Category: performances

The Peterson Apocalypse Fall Tour Schedule

While my amazing tour manager duo, Jane and Karina, still have some final bookings to confirm, I have most of my fall 2014 schedule posted. In addition to performing Transfigurations–Transgressing Gender in the Bible, a performance lecture that explores the stories and lives of gender outlaws in the Bible, I have four new presentations I now have ready for public enjoyment and edification.

These include

The tour begins this weekend with a performance of Transfigurations in State College, PA on Saturday followed by a special presentation about my own funky, off-beat look at global warming on Sunday at the Friends Meeting. Later in the month I will hop on an Amtrak train and cross the country heading up into Vancouver, BC. The train is like a rolling reading retreat for me as I nestle in my sleeper car.

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The Peterson Apocalypse Tour includes:

  • Oct 7 & Oct 15 Susquehanna University
  • Oct 18 & 19 Lancaster, PA
  • Oct 29-Nov 2 Minneapolis, MN
  • Nov 5-10 British Columbia
  • Nov 11-15 Washington and Oregon
  • Nov 19 & 20 Simpson College, Indianola, IA
  • Nov 22 & 23 Pittsburgh

Homo No Mo available now for digital download!

What do you do when you finally come to your senses after 17 years, over $30,000, on three continents trying to de-gay yourself? How do you process two years enduring a wicked and absurd Christian gay rehab bootcamp? Well you condense that madness and pain into a 90 minute one-person comedy.

That’s what I did over 10 years ago when I created Doin’ Time in the Homo No Mo Halfway House–How I Survived the Ex-Gay Movement. Through a bunch of characters I give a comic tour of the Homo No Mo Mo Halfway House. Based on the true story of my time at the Love in Action program in Memphis, TN, the play provides a mix of outrageous satire and an eye-witness account of what it takes to survive psychological torture and gender role reinforcing activities administered in Jesus’ Name.

Seriously it is my funniest play and now for the first time it is available for download. Meet for the first or hang out again with Chad, Vlad, Tex, Marvin, and the Reverend Meadows. I even make a cameo in my own play! Edited by Morgan Jon Fox this was the final performance of the play before I retired it in 2008. I’m thrilled I can make it available for download at last.

If you want a DVD of the play, order from Quaker Books.
Happy Viewing!

 

Toscano's excellent theater chops morph characters and identities in that world-changing way only performance allows. His writing and philosophy educate and loosen the tightest knots of queer and religious entanglements. But it's his heart, which his engaging presence radiates, that will pull you in, warm you up, and leave you pleading for an encore.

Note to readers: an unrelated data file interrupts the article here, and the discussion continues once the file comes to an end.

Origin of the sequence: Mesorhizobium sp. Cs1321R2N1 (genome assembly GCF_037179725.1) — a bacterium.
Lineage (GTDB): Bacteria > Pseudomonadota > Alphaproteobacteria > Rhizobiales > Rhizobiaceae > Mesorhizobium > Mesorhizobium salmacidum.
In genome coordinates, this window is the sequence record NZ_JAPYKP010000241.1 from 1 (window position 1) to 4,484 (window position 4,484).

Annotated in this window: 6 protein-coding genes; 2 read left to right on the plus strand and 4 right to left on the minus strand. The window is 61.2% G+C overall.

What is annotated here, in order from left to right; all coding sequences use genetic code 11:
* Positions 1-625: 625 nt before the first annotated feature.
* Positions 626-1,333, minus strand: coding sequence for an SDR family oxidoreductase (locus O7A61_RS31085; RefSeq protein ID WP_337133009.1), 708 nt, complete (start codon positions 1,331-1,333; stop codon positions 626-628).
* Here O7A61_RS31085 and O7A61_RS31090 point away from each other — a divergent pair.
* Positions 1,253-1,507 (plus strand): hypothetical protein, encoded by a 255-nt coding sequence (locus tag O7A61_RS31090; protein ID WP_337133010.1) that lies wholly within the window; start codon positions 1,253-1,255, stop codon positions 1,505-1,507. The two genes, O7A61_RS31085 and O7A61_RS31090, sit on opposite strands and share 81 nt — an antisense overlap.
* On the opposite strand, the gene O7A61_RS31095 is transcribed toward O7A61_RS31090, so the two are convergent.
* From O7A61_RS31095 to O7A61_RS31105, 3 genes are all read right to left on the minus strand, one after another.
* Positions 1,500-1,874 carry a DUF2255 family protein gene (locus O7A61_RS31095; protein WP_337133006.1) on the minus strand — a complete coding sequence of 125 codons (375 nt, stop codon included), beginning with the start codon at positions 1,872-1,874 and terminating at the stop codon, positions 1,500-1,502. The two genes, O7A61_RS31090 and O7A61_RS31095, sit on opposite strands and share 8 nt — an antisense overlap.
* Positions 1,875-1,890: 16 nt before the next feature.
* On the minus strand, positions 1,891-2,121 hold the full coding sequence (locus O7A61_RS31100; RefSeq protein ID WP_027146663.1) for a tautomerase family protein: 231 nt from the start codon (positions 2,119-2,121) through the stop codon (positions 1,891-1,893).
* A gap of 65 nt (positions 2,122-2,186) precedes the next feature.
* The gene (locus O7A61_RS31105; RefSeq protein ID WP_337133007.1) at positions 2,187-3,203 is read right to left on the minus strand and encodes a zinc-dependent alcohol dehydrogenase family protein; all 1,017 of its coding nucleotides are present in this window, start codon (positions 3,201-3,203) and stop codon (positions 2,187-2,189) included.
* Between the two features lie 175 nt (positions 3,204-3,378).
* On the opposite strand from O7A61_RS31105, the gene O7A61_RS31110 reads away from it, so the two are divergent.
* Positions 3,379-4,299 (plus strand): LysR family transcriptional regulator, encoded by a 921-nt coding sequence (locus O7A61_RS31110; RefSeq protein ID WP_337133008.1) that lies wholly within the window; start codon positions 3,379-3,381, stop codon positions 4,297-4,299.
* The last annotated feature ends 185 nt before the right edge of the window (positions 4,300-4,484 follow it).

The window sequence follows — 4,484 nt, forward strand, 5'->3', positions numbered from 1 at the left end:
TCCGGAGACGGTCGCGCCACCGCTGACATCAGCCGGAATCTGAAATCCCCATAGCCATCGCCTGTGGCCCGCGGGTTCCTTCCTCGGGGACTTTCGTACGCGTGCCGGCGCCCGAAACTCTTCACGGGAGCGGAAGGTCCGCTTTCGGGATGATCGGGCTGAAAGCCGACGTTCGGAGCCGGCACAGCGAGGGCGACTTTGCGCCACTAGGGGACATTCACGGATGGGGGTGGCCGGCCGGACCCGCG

Scott Turner Scofield
, Transgender actor, artist, solo performer & diversity speaker.

 

Download!

From Homo No Mo and Beyond–Web Launch!

Back in October 2002 I sat in my tiny apartment in Hartford, CT considering a play I had in mind which would reveal to the world the 17 years I spent receiving gay conversion therapy and especially the two horrible years I endured the notorious Love in Action ex-gay residential program in Memphis, TN.

I did not feel I had to speak out, but that it was an option if I wanted. I also sensed that I was looking at a five year commitment. As I sat in my room, I said yes, I would produce the play and walk down that path. Almost immediately and over the next six months, ideas came to me about how to create the work, how to present it, how to pitch it, how to promote it. It was like a vast file was downloaded into my mental hard drive.

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Peterson officially comes out of the closet in January 1999

In February 2003 in Memphis, TN I premiered, Doin’ Time in the Homo No Mo Halfway House, then spent the next five years traveling through North America, Europe, and Africa telling my story and connecting with others to learn about their experiences. With the help of my friend, Christine Bakke, a fellow ex-gay survivor, we launched the Ex-Gay Survivor Movement

Then in 2008 five years was up. We had accomplished so much in that time, and I felt released from the work while also sensing a leading to new work, particularly a need to address the oppression against trans* people at the hands of gays and lesbians and by churches. This led to the creation of Transfigurations–Transgressing Gender in the Bible, a blend of performance and scholarship that looks at non-conforming gender outlaws in the Bible.

Art by Mila and Jayna Ponder

Again I felt like I knew what steps to take to let the public know about the work. I understood I needed to get to seminaries and places of worship–Christian, Jewish, and Muslim–to share some good news about gender non-conformists in the Bible who stand as the most important characters in some of the Bible’s most important stories. For the past six years I have been doing this work, and I expect I will carry on doing it. This summer I will finally film the play and then have it available for distribution.

But something new started up for me a little over a year ago. After reading, listening, and having some long teary conversations with my husband, Glen Retief, I became alarmed about the reality of Climate Change and what it means for us as a civilization. I understood that I wanted and needed to respond to the growing crisis in the only way I knew how–with art.